I may not be surrounded by my usual piles of books—currently I’m surrounded by stacks of gifts, gift tags, and countless rolls of wrapping paper that refuse to stop rolling off the table—but I am still 100% about discussing books! So lets get to all the mystery, crime, and murders which I like to believe don’t get solved until we read them.
I discovered Anne Holt thanks to Rioter Leila Roy’s Queens of Crimes. I’m a big fan of Scandinavian crime novels/Nordic noir because they’re dark and morally complicated, so I had to read Holt. Her Hanne Wilhelmsen series (one of three) is now mostly translated to English. I was reading out of order since they were being translated out of order BUT if you haven’t read the series yet you’re in luck: The Lion’s Mouth (#4), Dead Joker (#5), No Echo (#6), and Beyond the Truth (#7) published in the U.S. this year so you can read the first eight novels in the series in order. If you’re a dabbler or don’t care about order, the novels 1222 and The Lion’s Mouth work as stand-alones.
So. Many. Twists.
I’m not going to say a lot about Federico Axat’s Kill the Next One because I was totally unprepared for all the sharp turns in the novel and I don’t want to take that awesome experience away from other readers. The novel starts with Ted, having been diagnosed with terminal brain cancer, about to take his own life, except he’s interrupted by a stranger with a strange proposition who knows way too much about Ted. Ted complies with the stranger’s request and quickly realizes nothing is as it seems. And when I say nothing is at is seems, I mean nothing. You have no idea where this is going after the opening. Enjoy!
Megan Abbott has excellent taste! (Not that it was up for debate.)
Abbott listed her favorite thriller writers in By the Book and having never heard of Steph Cha, I knew I had to read her. In Follow Her Home, Juniper Song, a mid-twenties Korean-American with a fixation for Philip Marlowe, decides to help a close friend who fears his father is having an affair. Song may not actually be a PI but she has many similarities and I think would get listed with the best of the best—terrible smoking habit included. Song is broken from the past, dripping with sarcasm, relentless, and my new favorite main character in a noir series. Speaking of series, I need to go buy Beware Beware and Dead Soon Enough.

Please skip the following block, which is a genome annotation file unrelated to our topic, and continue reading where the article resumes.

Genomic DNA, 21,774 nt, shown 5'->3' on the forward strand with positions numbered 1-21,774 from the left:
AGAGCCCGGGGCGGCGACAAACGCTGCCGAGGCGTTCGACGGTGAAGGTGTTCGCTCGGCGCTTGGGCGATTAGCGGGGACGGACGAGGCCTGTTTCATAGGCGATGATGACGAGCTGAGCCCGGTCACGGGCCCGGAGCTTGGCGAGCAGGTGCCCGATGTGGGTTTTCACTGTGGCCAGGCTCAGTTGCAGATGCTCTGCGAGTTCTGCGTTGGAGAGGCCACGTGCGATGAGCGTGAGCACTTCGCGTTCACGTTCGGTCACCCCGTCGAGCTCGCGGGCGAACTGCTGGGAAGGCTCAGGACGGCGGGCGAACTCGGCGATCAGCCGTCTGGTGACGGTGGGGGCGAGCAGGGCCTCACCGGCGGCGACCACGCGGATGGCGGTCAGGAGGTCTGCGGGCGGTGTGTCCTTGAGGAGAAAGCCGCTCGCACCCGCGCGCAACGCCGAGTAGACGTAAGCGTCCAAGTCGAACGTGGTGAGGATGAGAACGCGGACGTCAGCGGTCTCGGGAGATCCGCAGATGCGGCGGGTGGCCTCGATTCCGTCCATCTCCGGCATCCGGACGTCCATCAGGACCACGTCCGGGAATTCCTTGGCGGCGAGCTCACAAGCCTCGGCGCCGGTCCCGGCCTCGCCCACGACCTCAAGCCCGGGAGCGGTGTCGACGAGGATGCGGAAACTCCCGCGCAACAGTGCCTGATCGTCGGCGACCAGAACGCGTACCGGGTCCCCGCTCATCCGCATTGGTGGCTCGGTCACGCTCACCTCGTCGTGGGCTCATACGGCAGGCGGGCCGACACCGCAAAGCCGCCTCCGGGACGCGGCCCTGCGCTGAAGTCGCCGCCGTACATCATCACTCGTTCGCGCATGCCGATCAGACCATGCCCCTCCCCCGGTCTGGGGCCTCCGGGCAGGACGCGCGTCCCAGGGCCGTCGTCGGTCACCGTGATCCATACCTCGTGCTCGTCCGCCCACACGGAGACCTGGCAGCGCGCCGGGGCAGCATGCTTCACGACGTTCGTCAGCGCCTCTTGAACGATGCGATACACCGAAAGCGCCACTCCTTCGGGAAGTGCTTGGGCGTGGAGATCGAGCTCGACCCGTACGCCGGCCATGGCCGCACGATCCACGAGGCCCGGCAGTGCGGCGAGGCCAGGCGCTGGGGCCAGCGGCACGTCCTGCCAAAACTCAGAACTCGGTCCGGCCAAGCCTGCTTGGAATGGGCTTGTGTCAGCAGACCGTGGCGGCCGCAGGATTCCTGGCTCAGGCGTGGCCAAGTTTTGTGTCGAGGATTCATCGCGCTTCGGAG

Sequels are coming!
A Murder in Time (Kendra Donovan #1) by Julie McElwain: McElwain sprinkles a bit of accidental time travel to place modern day FBI agent Kendra Donovan in a British castle in 1815. Add a serial killer and Donovan’s continual forgetfulness/refusal to oblige with 1800s rules for women, and you have a great feminist mystery. The second in the series, A Twist in Time, is listed as coming April 2017!
A Front Page Affair (Kitty Weeks Mystery #1) by Radha Vatsal: This is perfect for readers who love a mystery but try to avoid graphic violence, especially towards women, and are historical fiction fans. Set in NY at the beginning of World War I, Capability “Kitty” Weeks finds herself trying to solve a murder that occurred during an event she’d attended while working as a reporter for the women’s fashion section of The Sentinel. While she is more than capable of not only solving the crime and being a newspaper reporter, she’s a woman in a time where women aren’t even allowed to vote. The second book in the series, Murder Between the Lines, is listed as coming May 2017!
The first issue has me excited for the series!
Imagine having zero interest in being a princess because you’ve already decided you want to be a detective. Now imagine you have no say in things because you’re only ten. That’s what Max is dealing with in Mega Princess #1 by Kelly Thompson, Brianne Drouhard, M. Victoria Robado. Even after a visit from her fairy godmother, who mints her with some extra princess powers, Max is undeterred from becoming a detective. She even has a sarcastic horse sidekick!
If you’re planning a murder mystery party and are a fan of cutting:
These printable murder mystery photo booth props look awesome. They even seem like fun to wear while playing Clue.
Find yourself with less time than usual during the holiday season?
Read a great mystery short story published in The Atlantic: Reply to a Dead Man by Walter Mosley
Until next time, keep investigating! And in the meantime feel free to come talk books with me on Litsy, you can find me under Jamie Canaves.
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